The tricky task of choosing the right godparents for your baby

Selecting a name for your precious bundle of joy can be tricky, but sometimes the hardest decision of all is who to choose as godparents (if you decide to have them). Whether you are after a spiritual guide or simply a role model for your child, there are a number of important things to consider before you decide.

What it means to be a godparent

Traditionally, the role of a godparent was a religious one – hence the title. Through an official baptism ceremony, parents would assign two faith abiding adults (of the same religion) to be the lifelong religious guides for their baby to help provide a greater understanding and knowledge of God.

However, these days many parents are removing the religious element and  choosing godparents simply because they want their child to have good adult role models in their life, or a nice way to include friends or family in an important ceremony. It’s a popular modern notion, and in fact many people who aren’t religious at all and don’t baptise their babies still decide to assign godparents.

They are NOT guardians

There is a very common misconception that the role of a godparent is to look after the child in the event something happens to their parents. However, unless your will states that the godparents will also be the guardians of your child if you die or are incapable of caring for them, they will not legally be allowed to care for them. Fear not, by choosing godparents (whether there’s a baptism or not), the only role they will play in your child’s life are either religious and/or being a positive influence or presence.

“You mean I have to wear this outfit because of where I’m going to school?”

When godparents are required

For those who are religious, baptisms are usually expected to take place and godparents need to be assigned. If you want your child to go to a religion based school they will usually ask for proof of baptism – as is often the case with Catholic schools. Which is why many who don’t practice a particular faith but want to send their children to a religious school – often for affordability, moral teaching, academic results, proximity or cultural reasons –  will need to get them christened and select godparents.

 

The more the merrier

Some children have one set of godparents while others have only one godmother or a godfather – the number is up to you. A more recent trend is to have multiple combinations of godparents as more parents are finding it too hard to choose only one set, or they might wish their child to have godparents from their home country in addition to where they live.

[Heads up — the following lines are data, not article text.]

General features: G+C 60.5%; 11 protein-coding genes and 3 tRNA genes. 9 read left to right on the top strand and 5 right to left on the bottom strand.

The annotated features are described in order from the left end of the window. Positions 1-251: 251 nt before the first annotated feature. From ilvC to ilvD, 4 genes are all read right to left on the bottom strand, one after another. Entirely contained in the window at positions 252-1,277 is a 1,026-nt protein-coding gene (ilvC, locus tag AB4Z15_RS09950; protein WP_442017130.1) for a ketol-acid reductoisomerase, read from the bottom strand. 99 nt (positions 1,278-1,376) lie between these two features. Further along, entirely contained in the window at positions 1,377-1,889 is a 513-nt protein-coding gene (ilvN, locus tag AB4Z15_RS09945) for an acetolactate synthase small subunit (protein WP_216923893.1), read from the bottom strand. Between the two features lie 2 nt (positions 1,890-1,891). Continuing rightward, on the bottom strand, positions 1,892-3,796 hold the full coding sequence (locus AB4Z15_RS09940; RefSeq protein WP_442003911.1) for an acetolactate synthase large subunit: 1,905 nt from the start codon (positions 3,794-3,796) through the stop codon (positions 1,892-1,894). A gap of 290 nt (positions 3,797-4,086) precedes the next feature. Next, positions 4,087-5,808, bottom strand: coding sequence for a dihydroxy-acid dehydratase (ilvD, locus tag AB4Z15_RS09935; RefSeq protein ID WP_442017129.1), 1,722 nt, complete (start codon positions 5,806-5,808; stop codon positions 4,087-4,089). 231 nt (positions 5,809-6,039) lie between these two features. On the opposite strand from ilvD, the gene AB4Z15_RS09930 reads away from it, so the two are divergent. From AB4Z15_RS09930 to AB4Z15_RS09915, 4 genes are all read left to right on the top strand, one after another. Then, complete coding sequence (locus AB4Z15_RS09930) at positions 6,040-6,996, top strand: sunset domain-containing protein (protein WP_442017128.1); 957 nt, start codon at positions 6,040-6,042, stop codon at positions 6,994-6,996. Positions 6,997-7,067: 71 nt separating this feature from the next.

Tips for choosing the godparents

Okay, so you’ve decided you want your child to have godparents which means you want two specific people to be a constant presence and influence in their life. Kind of a big deal right? To be asked really is a privilege, and should mean more than sending a card and $10 note in the mail each birthday and Christmas. So how do you choose who to pick for the job? Here are four tips to get you thinking:

1. Choose someone who will stick around

Choosing your brother’s girlfriend of two weeks is not a good choice for a godmother because who knows if she’ll still be around in years to come. For this reason family members are often a good choice because it’s pretty hard to disconnect from family. Likewise, friends who are flighty, absent minded or prone to disappearing are not good options for godparents either. You want these people to always be accessible to your child, open for conversations and happy to spend extra time with them.

The bond between godparents and children can be beautiful

2. Make sure they’re a positive influence

The dodgy uncle with the gambling addiction and penchant for hookers is probably not going to work out well if this who you want as a role model for your son. Think about your candidates carefully, do you consider them a good, kind person? Do you respect them? Would they be a positive influence on your child? Often it’s nice to also think about what they could bring to your child’s life that you might be lacking – e.g. musical interests and abilities, intellectual wisdom or worldly cultural experience.

3. Don’t choose for the wrong reasons

Selecting godparents can become political at times, with best friends or in-laws often expecting to be the ones standing up there with you at the church. But this is a very personal and important decision, so don’t feel pressured into choosing someone just because you think they might get upset. A godparent is for life, people will eventually get over not being asked.

4. Be clear with expectations

Often godparents are chosen and they have no idea of what is expected of them, so it’s a good idea to be clear at the start on what you’re anticipating they will be or do for your child. Sometimes people may also feel daunted about being chosen and may refuse to accept the role, by setting the expectations this can help alleviate any concerns they may have. Remember though, they do have the right to not take on the job, if this happens try not to get too upset and respect their decision.

Are you thinking about choosing godparents for your child? How did you decide?

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